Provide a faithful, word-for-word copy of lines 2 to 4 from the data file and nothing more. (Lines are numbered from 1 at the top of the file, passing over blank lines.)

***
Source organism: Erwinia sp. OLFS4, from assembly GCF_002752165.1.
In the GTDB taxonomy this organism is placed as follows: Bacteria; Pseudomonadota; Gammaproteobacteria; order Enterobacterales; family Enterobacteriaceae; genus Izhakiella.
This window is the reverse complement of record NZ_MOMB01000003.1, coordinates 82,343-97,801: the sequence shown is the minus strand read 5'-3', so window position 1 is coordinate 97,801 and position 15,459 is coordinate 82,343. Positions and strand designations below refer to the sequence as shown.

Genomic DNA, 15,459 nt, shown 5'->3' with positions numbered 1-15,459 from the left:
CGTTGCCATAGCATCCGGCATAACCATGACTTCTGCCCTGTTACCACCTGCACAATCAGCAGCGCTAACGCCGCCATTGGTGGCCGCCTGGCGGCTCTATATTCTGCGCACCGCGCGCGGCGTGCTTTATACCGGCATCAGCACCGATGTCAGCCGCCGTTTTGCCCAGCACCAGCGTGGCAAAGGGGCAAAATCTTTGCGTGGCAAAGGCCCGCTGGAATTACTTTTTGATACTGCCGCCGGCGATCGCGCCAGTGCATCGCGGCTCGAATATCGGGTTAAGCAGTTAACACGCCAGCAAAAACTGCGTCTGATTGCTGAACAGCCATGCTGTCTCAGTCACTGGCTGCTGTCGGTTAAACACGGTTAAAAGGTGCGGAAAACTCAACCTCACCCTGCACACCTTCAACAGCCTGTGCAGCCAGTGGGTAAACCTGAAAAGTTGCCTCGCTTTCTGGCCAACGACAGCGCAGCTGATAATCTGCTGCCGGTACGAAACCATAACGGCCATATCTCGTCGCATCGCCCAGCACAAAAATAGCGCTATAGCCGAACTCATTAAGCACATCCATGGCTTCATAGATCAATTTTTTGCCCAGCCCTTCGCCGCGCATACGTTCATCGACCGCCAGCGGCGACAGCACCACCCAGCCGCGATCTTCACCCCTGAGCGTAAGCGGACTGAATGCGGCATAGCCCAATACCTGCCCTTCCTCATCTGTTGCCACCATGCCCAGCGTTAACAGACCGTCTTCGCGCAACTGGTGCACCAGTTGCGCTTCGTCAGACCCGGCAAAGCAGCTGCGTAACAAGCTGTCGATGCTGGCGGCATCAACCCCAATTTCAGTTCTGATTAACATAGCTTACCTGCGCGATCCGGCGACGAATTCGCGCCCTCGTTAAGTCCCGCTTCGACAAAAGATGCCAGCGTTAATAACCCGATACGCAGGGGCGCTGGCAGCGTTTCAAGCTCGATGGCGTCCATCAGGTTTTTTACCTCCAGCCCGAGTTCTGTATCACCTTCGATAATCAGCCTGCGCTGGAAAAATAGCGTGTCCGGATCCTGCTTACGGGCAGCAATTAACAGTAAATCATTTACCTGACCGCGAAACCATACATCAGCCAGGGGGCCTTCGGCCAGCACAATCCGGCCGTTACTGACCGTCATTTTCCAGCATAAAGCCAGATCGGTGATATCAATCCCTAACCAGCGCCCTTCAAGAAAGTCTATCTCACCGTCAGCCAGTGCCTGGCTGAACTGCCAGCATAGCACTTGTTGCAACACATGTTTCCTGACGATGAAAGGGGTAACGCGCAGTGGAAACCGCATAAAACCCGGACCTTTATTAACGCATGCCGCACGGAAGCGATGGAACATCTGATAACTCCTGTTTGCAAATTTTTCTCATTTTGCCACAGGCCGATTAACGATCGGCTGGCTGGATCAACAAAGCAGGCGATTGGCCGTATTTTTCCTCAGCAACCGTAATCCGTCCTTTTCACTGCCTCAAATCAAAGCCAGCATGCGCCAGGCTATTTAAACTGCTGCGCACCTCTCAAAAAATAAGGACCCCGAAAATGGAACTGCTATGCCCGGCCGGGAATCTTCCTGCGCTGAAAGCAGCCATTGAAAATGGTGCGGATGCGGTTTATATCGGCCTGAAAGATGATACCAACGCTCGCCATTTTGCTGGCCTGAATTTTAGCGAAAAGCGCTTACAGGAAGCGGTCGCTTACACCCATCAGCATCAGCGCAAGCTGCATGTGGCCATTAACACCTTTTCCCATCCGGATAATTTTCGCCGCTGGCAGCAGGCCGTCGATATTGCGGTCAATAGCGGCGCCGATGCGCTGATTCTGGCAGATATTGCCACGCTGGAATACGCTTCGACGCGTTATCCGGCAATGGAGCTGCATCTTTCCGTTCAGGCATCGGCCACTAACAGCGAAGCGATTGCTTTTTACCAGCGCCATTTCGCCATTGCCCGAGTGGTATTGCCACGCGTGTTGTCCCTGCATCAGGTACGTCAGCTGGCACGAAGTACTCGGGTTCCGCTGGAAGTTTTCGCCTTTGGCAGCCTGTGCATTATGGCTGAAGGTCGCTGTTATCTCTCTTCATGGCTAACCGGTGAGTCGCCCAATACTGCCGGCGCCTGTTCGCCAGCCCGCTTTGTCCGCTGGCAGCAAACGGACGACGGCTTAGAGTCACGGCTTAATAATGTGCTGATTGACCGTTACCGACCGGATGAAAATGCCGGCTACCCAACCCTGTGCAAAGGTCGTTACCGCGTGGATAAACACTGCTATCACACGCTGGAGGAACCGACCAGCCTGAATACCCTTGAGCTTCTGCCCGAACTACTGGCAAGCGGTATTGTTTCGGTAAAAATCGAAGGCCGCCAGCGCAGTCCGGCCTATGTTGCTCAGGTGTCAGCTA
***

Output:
In the GTDB taxonomy this organism is placed as follows: Bacteria; Pseudomonadota; Gammaproteobacteria; order Enterobacterales; family Enterobacteriaceae; genus Izhakiella.
This window is the reverse complement of record NZ_MOMB01000003.1, coordinates 82,343-97,801: the sequence shown is the minus strand read 5'-3', so window position 1 is coordinate 97,801 and position 15,459 is coordinate 82,343. Positions and strand designations below refer to the sequence as shown.

Genomic DNA, 15,459 nt, shown 5'->3' with positions numbered 1-15,459 from the left: